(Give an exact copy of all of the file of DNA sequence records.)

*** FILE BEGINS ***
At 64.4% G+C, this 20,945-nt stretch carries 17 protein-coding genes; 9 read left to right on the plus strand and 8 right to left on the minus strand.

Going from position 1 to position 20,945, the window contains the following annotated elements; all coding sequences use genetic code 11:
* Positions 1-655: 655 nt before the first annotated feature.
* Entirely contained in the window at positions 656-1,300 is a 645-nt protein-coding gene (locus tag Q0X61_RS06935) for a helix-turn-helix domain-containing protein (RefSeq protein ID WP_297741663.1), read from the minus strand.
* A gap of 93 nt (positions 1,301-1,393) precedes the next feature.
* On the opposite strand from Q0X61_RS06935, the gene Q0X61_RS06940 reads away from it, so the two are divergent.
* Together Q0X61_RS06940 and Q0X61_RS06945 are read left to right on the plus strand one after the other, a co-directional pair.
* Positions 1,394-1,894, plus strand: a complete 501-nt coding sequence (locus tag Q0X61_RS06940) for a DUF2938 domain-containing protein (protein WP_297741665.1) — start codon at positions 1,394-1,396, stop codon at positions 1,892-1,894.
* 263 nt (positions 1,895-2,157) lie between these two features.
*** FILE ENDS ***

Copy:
At 64.4% G+C, this 20,945-nt stretch carries 17 protein-coding genes; 9 read left to right on the plus strand and 8 right to left on the minus strand.

Going from position 1 to position 20,945, the window contains the following annotated elements; all coding sequences use genetic code 11:
* Positions 1-655: 655 nt before the first annotated feature.
* Entirely contained in the window at positions 656-1,300 is a 645-nt protein-coding gene (locus tag Q0X61_RS06935) for a helix-turn-helix domain-containing protein (RefSeq protein ID WP_297741663.1), read from the minus strand.
* A gap of 93 nt (positions 1,301-1,393) precedes the next feature.
* On the opposite strand from Q0X61_RS06935, the gene Q0X61_RS06940 reads away from it, so the two are divergent.
* Together Q0X61_RS06940 and Q0X61_RS06945 are read left to right on the plus strand one after the other, a co-directional pair.
* Positions 1,394-1,894, plus strand: a complete 501-nt coding sequence (locus tag Q0X61_RS06940) for a DUF2938 domain-containing protein (protein WP_297741665.1) — start codon at positions 1,394-1,396, stop codon at positions 1,892-1,894.
* 263 nt (positions 1,895-2,157) lie between these two features.